U.S. equity markets rallied out of the gate this morning as renewed hopes of a new stimulus deal emboldened investors to return to buying stocks. That rally lost some steam into the close as House Democrats downplayed the timeline they had set for the White House to agree to a deal by this evening. In keeping with its recent trend, the S&P 500 has been stuck below 3,550 for weeks. Still, a strong rally across most sectors helped ease some of Monday's losses.
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The U.S. Department of Justice (DOJ) dropped an antitrust lawsuit on Google, claiming it has a monopoly on search advertising and forces its Google app onto mobile phones (much more below). It's the first of many antitrust complaints the DOJ and the Federal Trade Commission are working on against Google, Amazon, Facebook, and Apple.
While antitrust allegations and accusations of monopolistic behaviors are serious matters, investors are clearly not too concerned.
DOJ Files Antitrust Suit Against Google
The U.S. Department of Justice has filed an antitrust lawsuit against Google, alleging that the online giant engaged in anticompetitive conduct to preserve monopolies in search and search-advertising. The lawsuit is the first to emerge from the DOJ's investigations of massive tech companies like Alphabet — the parent of Google — Apple, Amazon, and Facebook.
What's this all About?
The DOJ's lawsuit alleges that Google uses a web of interlocking businesses that it owns or controls (see chart above) to lock out competitors from the highly lucrative internet advertising market. With 80% market share in online search, Google's dominance, the lawsuit says, makes it impossible for competitors to have their search results appear in front of consumers.
For those of us not educated in antitrust laws, the DOJ says the search result on Google for Men's Brown Shoes is anticompetitive because the search engine pushes down organic results for marketers or publishers that don't pay it for a higher listing. You've seen it before a million times, but it looks like this.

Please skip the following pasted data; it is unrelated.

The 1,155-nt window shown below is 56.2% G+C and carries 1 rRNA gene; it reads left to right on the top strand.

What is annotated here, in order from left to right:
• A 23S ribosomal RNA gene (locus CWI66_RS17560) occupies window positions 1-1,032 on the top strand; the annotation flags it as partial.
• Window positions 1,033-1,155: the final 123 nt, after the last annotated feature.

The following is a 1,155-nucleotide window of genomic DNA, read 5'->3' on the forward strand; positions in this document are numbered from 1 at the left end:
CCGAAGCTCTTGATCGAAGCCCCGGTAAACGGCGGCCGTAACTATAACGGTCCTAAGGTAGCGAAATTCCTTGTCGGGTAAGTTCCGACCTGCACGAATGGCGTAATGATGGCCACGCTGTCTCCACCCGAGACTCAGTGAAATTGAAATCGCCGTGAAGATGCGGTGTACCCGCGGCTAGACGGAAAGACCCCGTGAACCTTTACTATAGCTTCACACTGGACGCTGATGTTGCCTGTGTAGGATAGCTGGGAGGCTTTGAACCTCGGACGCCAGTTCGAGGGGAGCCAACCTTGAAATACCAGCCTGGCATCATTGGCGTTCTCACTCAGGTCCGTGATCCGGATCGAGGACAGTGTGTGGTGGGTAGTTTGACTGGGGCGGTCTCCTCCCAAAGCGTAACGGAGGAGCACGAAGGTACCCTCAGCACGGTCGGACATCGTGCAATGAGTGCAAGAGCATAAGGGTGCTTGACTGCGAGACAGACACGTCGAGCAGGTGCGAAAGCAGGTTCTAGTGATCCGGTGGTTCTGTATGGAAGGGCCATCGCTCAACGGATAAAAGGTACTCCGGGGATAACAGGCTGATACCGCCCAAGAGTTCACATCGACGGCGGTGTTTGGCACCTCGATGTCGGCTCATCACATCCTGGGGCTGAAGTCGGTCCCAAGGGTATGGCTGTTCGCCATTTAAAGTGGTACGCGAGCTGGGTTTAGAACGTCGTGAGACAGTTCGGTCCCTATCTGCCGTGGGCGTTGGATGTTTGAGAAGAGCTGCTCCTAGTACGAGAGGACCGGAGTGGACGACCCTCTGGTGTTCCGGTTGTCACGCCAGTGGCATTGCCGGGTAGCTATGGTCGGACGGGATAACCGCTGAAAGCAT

Preferential Treatment on Mobile Phones
The suit also alleges that Google uses lucrative arrangements with mobile phone carriers to preload its search application on its Android operating system. The government alleges that Google unlawfully prohibits competitors’ search applications from being preloaded on phones under revenue-sharing arrangements.
Alphabet, which owns Google, has more than $120 billion cash on hand and has the resources to fight a long and protracted legal battle. It has claimed in the past that it offers its services for free and is therefore not a monopoly. The Federal Trade Commission tried to fight a similar battle with Google in 2012, but ultimately settled with the company in 2013 after Google agreed to make slight changes to its practices. If the DOJ prevails, Google may be forced to change the way it operates and possibly break up its businesses. But, the DOJ’s lawsuit reportedly does not specify particular remedies, which would likely be addressed in a later case.
Do Investors Care?
Not by the looks of it. The threat of antitrust action or a break up of Google's business has always hung around the company like an albatross. It's the same for the other trillion dollar giants that dominate nearly every industry they enter. That's why investors like them... they dominate. Breaking them up might even make them more valuable.
Here's what $10,000 invested in each of them ten years ago would've returned for you today.
Volatility, in Perspective
2020 has been a year for the head-spins, to say the least. As Ben Carlson notes on his blog , at certain points this year the S&P 500 has been up 8% and down 30% from where it finished in 2019. It’s currently up around 8% on the year. The Nasdaq 100 has been up as much as 43%, down as much as 20%, and currently sits at a 35% gain in 2020. The Russell 2000 Small Cap Index has been up as much as 2% in 2020, down as much as 40%, and currently sits at basically breakeven for the year.
JPMorgan Asset Management created a chart that compares the biggest peak-to-trough drawdowns each year on the S&P 500 to the total return for that year.
2020 Looks Like 1987
2020's drawdown looks a lot like 1987 when there was also a 34% peak-to-trough drawdown for the S&P 500. As you recall, 1987 gave us Black Monday, the anniversary we celebrated yesterday. In 23 out of the 41 years in this chart, there have been double-digit corrections. In 12 of those 23 years, the market actually finished the year in positive territory. In eight of those 23 years, the stock market finished the year with double-digit gains.
Volatility doesn't always bring drawdowns, but it does make your neck sore.